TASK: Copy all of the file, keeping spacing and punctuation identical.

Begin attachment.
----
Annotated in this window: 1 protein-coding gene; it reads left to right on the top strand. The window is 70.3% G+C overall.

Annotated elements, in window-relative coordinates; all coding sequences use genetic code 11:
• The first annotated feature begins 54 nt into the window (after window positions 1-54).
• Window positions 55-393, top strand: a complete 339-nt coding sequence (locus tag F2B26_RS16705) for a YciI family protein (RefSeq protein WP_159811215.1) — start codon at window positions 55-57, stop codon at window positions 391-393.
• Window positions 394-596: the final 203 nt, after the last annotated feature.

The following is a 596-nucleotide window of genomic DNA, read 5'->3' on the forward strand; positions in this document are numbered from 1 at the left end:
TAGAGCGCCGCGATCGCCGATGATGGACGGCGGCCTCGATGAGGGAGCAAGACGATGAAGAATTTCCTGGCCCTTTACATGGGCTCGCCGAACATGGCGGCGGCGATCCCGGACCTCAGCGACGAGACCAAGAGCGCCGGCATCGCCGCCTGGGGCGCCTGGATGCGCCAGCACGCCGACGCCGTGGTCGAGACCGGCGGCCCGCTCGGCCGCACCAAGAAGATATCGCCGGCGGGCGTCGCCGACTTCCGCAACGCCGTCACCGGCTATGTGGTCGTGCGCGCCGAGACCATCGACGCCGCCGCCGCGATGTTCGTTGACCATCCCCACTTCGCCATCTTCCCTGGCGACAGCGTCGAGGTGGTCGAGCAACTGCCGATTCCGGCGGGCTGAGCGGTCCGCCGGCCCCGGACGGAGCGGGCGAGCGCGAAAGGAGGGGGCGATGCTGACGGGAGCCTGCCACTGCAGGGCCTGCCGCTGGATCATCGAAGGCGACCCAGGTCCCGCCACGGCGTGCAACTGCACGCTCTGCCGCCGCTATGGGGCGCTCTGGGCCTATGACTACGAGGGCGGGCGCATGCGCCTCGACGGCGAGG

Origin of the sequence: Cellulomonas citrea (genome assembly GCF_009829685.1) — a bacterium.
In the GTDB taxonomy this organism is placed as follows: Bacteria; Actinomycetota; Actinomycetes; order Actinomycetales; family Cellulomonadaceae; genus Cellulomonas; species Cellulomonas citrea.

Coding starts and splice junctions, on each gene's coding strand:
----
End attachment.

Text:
Annotated in this window: 1 protein-coding gene; it reads left to right on the top strand. The window is 70.3% G+C overall.

Annotated elements, in window-relative coordinates; all coding sequences use genetic code 11:
• The first annotated feature begins 54 nt into the window (after window positions 1-54).
• Window positions 55-393, top strand: a complete 339-nt coding sequence (locus tag F2B26_RS16705) for a YciI family protein (RefSeq protein WP_159811215.1) — start codon at window positions 55-57, stop codon at window positions 391-393.
• Window positions 394-596: the final 203 nt, after the last annotated feature.

The following is a 596-nucleotide window of genomic DNA, read 5'->3' on the forward strand; positions in this document are numbered from 1 at the left end:
TAGAGCGCCGCGATCGCCGATGATGGACGGCGGCCTCGATGAGGGAGCAAGACGATGAAGAATTTCCTGGCCCTTTACATGGGCTCGCCGAACATGGCGGCGGCGATCCCGGACCTCAGCGACGAGACCAAGAGCGCCGGCATCGCCGCCTGGGGCGCCTGGATGCGCCAGCACGCCGACGCCGTGGTCGAGACCGGCGGCCCGCTCGGCCGCACCAAGAAGATATCGCCGGCGGGCGTCGCCGACTTCCGCAACGCCGTCACCGGCTATGTGGTCGTGCGCGCCGAGACCATCGACGCCGCCGCCGCGATGTTCGTTGACCATCCCCACTTCGCCATCTTCCCTGGCGACAGCGTCGAGGTGGTCGAGCAACTGCCGATTCCGGCGGGCTGAGCGGTCCGCCGGCCCCGGACGGAGCGGGCGAGCGCGAAAGGAGGGGGCGATGCTGACGGGAGCCTGCCACTGCAGGGCCTGCCGCTGGATCATCGAAGGCGACCCAGGTCCCGCCACGGCGTGCAACTGCACGCTCTGCCGCCGCTATGGGGCGCTCTGGGCCTATGACTACGAGGGCGGGCGCATGCGCCTCGACGGCGAGG

Origin of the sequence: Cellulomonas citrea (genome assembly GCF_009829685.1) — a bacterium.
In the GTDB taxonomy this organism is placed as follows: Bacteria; Actinomycetota; Actinomycetes; order Actinomycetales; family Cellulomonadaceae; genus Cellulomonas; species Cellulomonas citrea.

Coding starts and splice junctions, on each gene's coding strand: